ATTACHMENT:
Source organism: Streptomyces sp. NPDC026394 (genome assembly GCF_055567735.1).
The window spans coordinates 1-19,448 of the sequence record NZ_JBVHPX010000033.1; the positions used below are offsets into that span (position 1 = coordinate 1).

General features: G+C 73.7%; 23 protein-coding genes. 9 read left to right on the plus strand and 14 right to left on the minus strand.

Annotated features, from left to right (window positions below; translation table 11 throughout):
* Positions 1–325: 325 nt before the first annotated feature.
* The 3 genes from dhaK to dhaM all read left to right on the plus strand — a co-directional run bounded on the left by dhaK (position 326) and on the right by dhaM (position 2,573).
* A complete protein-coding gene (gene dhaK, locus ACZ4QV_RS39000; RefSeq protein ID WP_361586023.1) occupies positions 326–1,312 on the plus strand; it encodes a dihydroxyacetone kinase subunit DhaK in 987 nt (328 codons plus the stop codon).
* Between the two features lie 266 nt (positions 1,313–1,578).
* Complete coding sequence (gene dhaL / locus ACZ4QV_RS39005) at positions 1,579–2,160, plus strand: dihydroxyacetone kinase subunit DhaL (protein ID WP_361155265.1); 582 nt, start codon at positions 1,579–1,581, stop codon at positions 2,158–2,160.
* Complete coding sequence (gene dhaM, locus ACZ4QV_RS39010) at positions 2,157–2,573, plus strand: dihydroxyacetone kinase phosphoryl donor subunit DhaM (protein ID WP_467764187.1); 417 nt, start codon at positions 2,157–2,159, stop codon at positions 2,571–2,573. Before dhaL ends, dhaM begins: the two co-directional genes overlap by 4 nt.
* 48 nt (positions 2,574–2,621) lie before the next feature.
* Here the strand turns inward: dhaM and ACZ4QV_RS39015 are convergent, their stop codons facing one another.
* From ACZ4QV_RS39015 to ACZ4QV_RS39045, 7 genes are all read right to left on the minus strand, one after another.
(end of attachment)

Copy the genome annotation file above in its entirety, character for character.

Source organism: Streptomyces sp. NPDC026394 (genome assembly GCF_055567735.1).
The window spans coordinates 1-19,448 of the sequence record NZ_JBVHPX010000033.1; the positions used below are offsets into that span (position 1 = coordinate 1).

General features: G+C 73.7%; 23 protein-coding genes. 9 read left to right on the plus strand and 14 right to left on the minus strand.

Annotated features, from left to right (window positions below; translation table 11 throughout):
* Positions 1–325: 325 nt before the first annotated feature.
* The 3 genes from dhaK to dhaM all read left to right on the plus strand — a co-directional run bounded on the left by dhaK (position 326) and on the right by dhaM (position 2,573).
* A complete protein-coding gene (gene dhaK, locus ACZ4QV_RS39000; RefSeq protein ID WP_361586023.1) occupies positions 326–1,312 on the plus strand; it encodes a dihydroxyacetone kinase subunit DhaK in 987 nt (328 codons plus the stop codon).
* Between the two features lie 266 nt (positions 1,313–1,578).
* Complete coding sequence (gene dhaL / locus ACZ4QV_RS39005) at positions 1,579–2,160, plus strand: dihydroxyacetone kinase subunit DhaL (protein ID WP_361155265.1); 582 nt, start codon at positions 1,579–1,581, stop codon at positions 2,158–2,160.
* Complete coding sequence (gene dhaM, locus ACZ4QV_RS39010) at positions 2,157–2,573, plus strand: dihydroxyacetone kinase phosphoryl donor subunit DhaM (protein ID WP_467764187.1); 417 nt, start codon at positions 2,157–2,159, stop codon at positions 2,571–2,573. Before dhaL ends, dhaM begins: the two co-directional genes overlap by 4 nt.
* 48 nt (positions 2,574–2,621) lie before the next feature.
* Here the strand turns inward: dhaM and ACZ4QV_RS39015 are convergent, their stop codons facing one another.
* From ACZ4QV_RS39015 to ACZ4QV_RS39045, 7 genes are all read right to left on the minus strand, one after another.